A combination of educational, therapeutic, and technological support appears to improve awareness of and reduce severe hypoglycemia in type 1 diabetes, according to Little et al. (p. 1600). Of note, the benefits of the 6-month intervention could be sustained a full 24 months after baseline and 18 months after returning to routine clinical care. As a result, the authors suggest that optimized insulin replacement and glucose monitoring as well as structured education should be provided to all individuals with type 1 diabetes and impaired awareness of hypoglycemia. The findings come from the HypoCOMPaSS trial, which was a 6-month intervention that compared various approaches to insulin delivery and glucose monitoring in combination with a brief educational session designed to help participants recognize and deal with (a lack of) awareness of hypoglycemia. In the current report, the authors focus on the outcomes at 24 months after baseline. They found that improvements in hypoglycemia awareness were sustained at 24 months and that the rate of hypoglycemia episodes reduced from ∼9 per year per person prestudy to just under half an episode at 24 months. HbA1c levels also reduced from ∼8.2% prestudy to ∼7.7% at 24 months. The authors also reported improvement in treatment satisfaction and reduced fear of hypoglycemia and again, the effects were sustained at 24 months. There was no difference in outcomes according to the intervention combinations used, which were either insulin pump or daily multiple insulin injections and either continuous glucose monitoring or self-monitoring of blood glucose. Commenting more widely on the study, author James A.M. Shaw said: “The HypoCOMPaSS study has shown us that impaired awareness of hypoglycemia with high risk of severe events should not be accepted as an irreversible inevitability of long-standing type 1 diabetes. Recovery of hypoglycemia awareness has not been reported in technology-alone studies underlining the importance of fostering optimal safe self-management through life-long education in parallel with technological advances in diabetes care.”

Little et al. Sustained reduction in severe hypoglycemia in adults with type 1 diabetes complicated by impaired awareness of hypoglycemia: two-year follow-up in the HypoCOMPaSS randomized clinical trial. Diabetes Care 2018;41:1600–1607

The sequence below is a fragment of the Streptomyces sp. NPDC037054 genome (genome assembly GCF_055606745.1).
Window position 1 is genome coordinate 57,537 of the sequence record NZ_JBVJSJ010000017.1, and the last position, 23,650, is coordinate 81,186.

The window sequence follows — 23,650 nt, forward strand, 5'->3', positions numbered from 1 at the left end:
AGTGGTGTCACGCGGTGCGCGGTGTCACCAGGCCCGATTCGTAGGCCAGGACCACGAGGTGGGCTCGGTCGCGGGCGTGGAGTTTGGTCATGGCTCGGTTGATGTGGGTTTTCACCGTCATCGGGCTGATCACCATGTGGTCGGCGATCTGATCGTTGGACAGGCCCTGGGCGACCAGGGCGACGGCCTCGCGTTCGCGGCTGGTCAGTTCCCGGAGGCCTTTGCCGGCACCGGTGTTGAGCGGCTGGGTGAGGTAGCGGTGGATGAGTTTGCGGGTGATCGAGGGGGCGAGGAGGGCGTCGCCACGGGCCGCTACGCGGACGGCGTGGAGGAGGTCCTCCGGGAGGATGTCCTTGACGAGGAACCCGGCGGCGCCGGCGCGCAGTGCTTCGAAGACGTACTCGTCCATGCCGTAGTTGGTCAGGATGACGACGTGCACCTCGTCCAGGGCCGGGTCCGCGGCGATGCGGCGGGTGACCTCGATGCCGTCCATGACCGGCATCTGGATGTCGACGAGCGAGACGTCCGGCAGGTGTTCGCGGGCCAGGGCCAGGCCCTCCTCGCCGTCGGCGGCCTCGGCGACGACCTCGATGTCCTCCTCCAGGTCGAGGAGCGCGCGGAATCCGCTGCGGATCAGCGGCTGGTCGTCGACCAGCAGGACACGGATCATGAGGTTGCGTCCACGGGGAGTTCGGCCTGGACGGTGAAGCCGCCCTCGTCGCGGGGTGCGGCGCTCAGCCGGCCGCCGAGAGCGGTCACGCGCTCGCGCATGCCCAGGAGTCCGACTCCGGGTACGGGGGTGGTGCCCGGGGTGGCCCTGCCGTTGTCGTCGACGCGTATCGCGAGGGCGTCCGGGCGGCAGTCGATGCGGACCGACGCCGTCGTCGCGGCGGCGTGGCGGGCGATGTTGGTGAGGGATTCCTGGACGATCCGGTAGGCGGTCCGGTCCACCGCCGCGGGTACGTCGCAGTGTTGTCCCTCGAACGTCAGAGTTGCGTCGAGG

Saturated fat maybe more harmful to the liver than unsaturated fat or sugar in the context of nonalcoholic liver disease and obesity, according to Luukkonen et al. (p. 1732). As a result, they suggest decreasing intakes of saturated fats should be beneficial in reducing the intrahepatic triglyceride content associated with nonalcoholic fatty liver disease (NAFLD) and hence the associated risk of diabetes. In a study of 38 overweight subjects (BMI ∼31 kg/m2), the authors provided 1,000 extra kcal per day for 3 weeks as either saturated or unsaturated fat or as simple sugars. They then compared a range of measures at baseline and after 3 weeks of overnutrition with a focus on intrahepatic triglycerides, de novo lipogenesis, adipose tissue lipolysis, insulin resistance, and a range of other outcomes. They found that overfeeding of saturated fat increased intrahepatic triglycerides by about 55%. This compared with unsaturated fat that led to a 15% increase. Simple sugars also resulted in a 33% increase in intrahepatic triglycerides but this time via a 98% increase in de novo lipogenesis. Saturated fat meanwhile significantly increased lipolysis while unsaturated fat decreased the measure. Saturated fat also resulted in increased insulin resistance, endotoxemia, and multiple plasma ceramides. As a result, the authors conclude that saturated fat is likely the most harmful dietary constituent with respect to intrahepatic triglycerides accumulation (i.e., NAFLD) and because NAFLD increases the risk of type 2 diabetes, avoidance of foods rich in saturated fats might also help in preventing diabetes. According to author Hannele Yki-Järvinen: “The data echo current dietary recommendations of consuming unsaturated rather than saturated fat. They are novel in showing that ceramides are the bioactive lipid species, which are strikingly increased by overeating saturated fat. Ceramides have previously been shown to be increased by saturated fat in mice and have recently been shown in several human prospective studies to increase the risk of cardiovascular disease, independent of LDL cholesterol.”

Luukkonen et al. Saturated fat is more metabolically harmful for the human liver than unsaturated fat or simple sugars. Diabetes Care 2018;41:1732–1739